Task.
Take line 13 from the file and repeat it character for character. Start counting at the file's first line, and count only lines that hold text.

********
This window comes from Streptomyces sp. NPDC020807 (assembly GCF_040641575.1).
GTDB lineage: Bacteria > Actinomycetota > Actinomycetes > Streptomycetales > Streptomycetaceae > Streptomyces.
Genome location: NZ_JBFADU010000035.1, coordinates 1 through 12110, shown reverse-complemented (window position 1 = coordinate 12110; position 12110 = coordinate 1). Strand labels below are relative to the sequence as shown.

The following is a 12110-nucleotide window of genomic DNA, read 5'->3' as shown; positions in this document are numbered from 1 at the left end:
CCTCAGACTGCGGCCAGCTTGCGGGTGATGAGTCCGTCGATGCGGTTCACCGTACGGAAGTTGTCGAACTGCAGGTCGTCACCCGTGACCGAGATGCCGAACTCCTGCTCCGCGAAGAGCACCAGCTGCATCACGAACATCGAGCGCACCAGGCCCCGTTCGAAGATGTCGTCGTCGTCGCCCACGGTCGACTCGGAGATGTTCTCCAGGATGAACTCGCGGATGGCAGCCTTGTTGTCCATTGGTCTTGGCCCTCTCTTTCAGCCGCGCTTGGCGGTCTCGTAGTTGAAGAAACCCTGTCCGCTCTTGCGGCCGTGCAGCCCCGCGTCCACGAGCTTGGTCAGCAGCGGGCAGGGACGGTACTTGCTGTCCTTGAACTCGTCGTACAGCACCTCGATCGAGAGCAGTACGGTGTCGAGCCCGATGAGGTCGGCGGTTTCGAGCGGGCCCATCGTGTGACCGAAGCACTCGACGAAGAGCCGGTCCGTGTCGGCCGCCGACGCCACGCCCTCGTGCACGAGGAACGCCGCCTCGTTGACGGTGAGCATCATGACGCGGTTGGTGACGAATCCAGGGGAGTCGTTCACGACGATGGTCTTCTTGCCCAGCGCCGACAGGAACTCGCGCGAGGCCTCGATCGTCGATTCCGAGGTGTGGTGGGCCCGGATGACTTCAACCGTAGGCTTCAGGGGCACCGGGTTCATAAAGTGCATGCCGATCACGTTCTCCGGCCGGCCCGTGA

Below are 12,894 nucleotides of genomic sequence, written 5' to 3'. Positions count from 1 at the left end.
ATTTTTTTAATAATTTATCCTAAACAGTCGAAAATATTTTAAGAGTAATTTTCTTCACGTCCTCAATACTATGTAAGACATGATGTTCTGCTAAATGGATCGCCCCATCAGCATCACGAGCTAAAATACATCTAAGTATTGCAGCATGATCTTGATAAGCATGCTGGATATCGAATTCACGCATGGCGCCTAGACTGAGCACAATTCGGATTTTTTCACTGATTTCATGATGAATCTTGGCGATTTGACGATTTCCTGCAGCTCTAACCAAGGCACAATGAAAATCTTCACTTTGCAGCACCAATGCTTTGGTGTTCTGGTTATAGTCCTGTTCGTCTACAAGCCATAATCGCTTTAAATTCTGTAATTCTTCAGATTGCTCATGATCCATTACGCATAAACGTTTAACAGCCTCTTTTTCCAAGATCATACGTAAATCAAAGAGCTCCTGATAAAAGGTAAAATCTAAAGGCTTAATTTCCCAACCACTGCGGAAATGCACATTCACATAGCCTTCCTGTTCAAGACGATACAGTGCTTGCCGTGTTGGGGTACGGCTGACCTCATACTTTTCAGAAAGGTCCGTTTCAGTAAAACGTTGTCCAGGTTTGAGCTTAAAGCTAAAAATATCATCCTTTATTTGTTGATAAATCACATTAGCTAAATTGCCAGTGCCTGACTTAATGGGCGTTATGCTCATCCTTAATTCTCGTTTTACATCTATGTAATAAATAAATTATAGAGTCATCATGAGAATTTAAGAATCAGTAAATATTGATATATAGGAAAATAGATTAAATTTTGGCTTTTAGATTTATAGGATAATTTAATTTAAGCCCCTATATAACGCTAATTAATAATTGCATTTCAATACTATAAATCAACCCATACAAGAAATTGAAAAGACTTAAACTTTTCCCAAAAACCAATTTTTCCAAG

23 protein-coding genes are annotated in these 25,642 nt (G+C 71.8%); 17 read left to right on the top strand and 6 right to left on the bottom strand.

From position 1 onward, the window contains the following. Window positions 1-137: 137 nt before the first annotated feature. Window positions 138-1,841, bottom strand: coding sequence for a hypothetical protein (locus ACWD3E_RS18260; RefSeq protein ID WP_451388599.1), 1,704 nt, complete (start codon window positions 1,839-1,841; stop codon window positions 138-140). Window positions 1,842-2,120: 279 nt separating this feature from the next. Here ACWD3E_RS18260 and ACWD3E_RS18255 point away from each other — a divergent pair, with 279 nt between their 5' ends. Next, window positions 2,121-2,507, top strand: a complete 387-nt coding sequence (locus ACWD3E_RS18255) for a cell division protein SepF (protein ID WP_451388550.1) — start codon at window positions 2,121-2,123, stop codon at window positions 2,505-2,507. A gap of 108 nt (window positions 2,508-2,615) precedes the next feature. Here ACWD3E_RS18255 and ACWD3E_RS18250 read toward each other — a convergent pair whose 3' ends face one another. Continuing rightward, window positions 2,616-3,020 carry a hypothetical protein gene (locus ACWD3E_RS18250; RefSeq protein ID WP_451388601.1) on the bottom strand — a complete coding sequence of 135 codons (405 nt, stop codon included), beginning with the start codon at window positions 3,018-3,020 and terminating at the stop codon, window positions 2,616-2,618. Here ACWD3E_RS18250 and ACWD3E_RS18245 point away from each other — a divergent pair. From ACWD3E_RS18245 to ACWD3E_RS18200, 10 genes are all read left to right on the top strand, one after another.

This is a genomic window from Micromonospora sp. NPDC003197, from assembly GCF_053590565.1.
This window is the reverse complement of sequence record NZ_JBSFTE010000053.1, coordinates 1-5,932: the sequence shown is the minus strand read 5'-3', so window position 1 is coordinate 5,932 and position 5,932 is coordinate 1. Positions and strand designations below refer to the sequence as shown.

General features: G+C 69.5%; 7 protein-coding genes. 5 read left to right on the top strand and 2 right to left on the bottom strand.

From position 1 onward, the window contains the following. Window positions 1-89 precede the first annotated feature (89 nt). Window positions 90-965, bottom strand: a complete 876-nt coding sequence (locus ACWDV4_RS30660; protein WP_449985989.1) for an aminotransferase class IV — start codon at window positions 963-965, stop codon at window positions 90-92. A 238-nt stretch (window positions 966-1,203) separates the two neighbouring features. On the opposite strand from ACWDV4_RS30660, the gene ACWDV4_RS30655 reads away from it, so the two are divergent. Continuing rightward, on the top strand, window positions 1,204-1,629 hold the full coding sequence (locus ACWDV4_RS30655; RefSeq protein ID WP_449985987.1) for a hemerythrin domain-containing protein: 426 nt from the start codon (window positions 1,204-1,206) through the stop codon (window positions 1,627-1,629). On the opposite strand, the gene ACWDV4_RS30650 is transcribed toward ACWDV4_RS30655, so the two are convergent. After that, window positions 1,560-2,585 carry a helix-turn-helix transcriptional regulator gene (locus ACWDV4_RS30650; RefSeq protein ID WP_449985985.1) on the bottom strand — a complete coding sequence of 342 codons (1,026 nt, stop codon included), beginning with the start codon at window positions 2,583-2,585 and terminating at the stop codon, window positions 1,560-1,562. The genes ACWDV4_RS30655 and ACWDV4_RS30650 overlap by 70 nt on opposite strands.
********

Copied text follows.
From position 1 onward, the window contains the following. Window positions 1-89 precede the first annotated feature (89 nt). Window positions 90-965, bottom strand: a complete 876-nt coding sequence (locus ACWDV4_RS30660; protein WP_449985989.1) for an aminotransferase class IV — start codon at window positions 963-965, stop codon at window positions 90-92. A 238-nt stretch (window positions 966-1,203) separates the two neighbouring features. On the opposite strand from ACWDV4_RS30660, the gene ACWDV4_RS30655 reads away from it, so the two are divergent. Continuing rightward, on the top strand, window positions 1,204-1,629 hold the full coding sequence (locus ACWDV4_RS30655; RefSeq protein ID WP_449985987.1) for a hemerythrin domain-containing protein: 426 nt from the start codon (window positions 1,204-1,206) through the stop codon (window positions 1,627-1,629). On the opposite strand, the gene ACWDV4_RS30650 is transcribed toward ACWDV4_RS30655, so the two are convergent. After that, window positions 1,560-2,585 carry a helix-turn-helix transcriptional regulator gene (locus ACWDV4_RS30650; RefSeq protein ID WP_449985985.1) on the bottom strand — a complete coding sequence of 342 codons (1,026 nt, stop codon included), beginning with the start codon at window positions 2,583-2,585 and terminating at the stop codon, window positions 1,560-1,562. The genes ACWDV4_RS30655 and ACWDV4_RS30650 overlap by 70 nt on opposite strands.